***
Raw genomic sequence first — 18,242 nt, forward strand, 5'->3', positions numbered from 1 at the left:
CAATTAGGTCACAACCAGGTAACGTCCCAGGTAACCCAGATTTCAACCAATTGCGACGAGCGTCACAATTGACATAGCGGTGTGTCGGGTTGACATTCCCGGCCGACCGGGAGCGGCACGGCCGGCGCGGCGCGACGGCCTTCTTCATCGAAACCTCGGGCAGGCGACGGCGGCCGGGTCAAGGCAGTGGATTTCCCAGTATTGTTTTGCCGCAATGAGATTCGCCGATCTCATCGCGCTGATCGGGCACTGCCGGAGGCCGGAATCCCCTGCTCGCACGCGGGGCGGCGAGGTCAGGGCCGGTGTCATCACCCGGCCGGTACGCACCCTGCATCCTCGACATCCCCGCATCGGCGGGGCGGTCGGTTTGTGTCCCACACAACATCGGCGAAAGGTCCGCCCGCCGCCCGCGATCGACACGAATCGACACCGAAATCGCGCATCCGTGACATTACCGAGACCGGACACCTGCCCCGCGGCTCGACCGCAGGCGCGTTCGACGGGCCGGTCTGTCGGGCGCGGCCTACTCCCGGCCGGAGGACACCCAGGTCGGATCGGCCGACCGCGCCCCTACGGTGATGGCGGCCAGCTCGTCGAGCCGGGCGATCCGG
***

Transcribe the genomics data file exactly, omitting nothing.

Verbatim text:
Raw genomic sequence first — 18,242 nt, forward strand, 5'->3', positions numbered from 1 at the left:
CAATTAGGTCACAACCAGGTAACGTCCCAGGTAACCCAGATTTCAACCAATTGCGACGAGCGTCACAATTGACATAGCGGTGTGTCGGGTTGACATTCCCGGCCGACCGGGAGCGGCACGGCCGGCGCGGCGCGACGGCCTTCTTCATCGAAACCTCGGGCAGGCGACGGCGGCCGGGTCAAGGCAGTGGATTTCCCAGTATTGTTTTGCCGCAATGAGATTCGCCGATCTCATCGCGCTGATCGGGCACTGCCGGAGGCCGGAATCCCCTGCTCGCACGCGGGGCGGCGAGGTCAGGGCCGGTGTCATCACCCGGCCGGTACGCACCCTGCATCCTCGACATCCCCGCATCGGCGGGGCGGTCGGTTTGTGTCCCACACAACATCGGCGAAAGGTCCGCCCGCCGCCCGCGATCGACACGAATCGACACCGAAATCGCGCATCCGTGACATTACCGAGACCGGACACCTGCCCCGCGGCTCGACCGCAGGCGCGTTCGACGGGCCGGTCTGTCGGGCGCGGCCTACTCCCGGCCGGAGGACACCCAGGTCGGATCGGCCGACCGCGCCCCTACGGTGATGGCGGCCAGCTCGTCGAGCCGGGCGATCCGG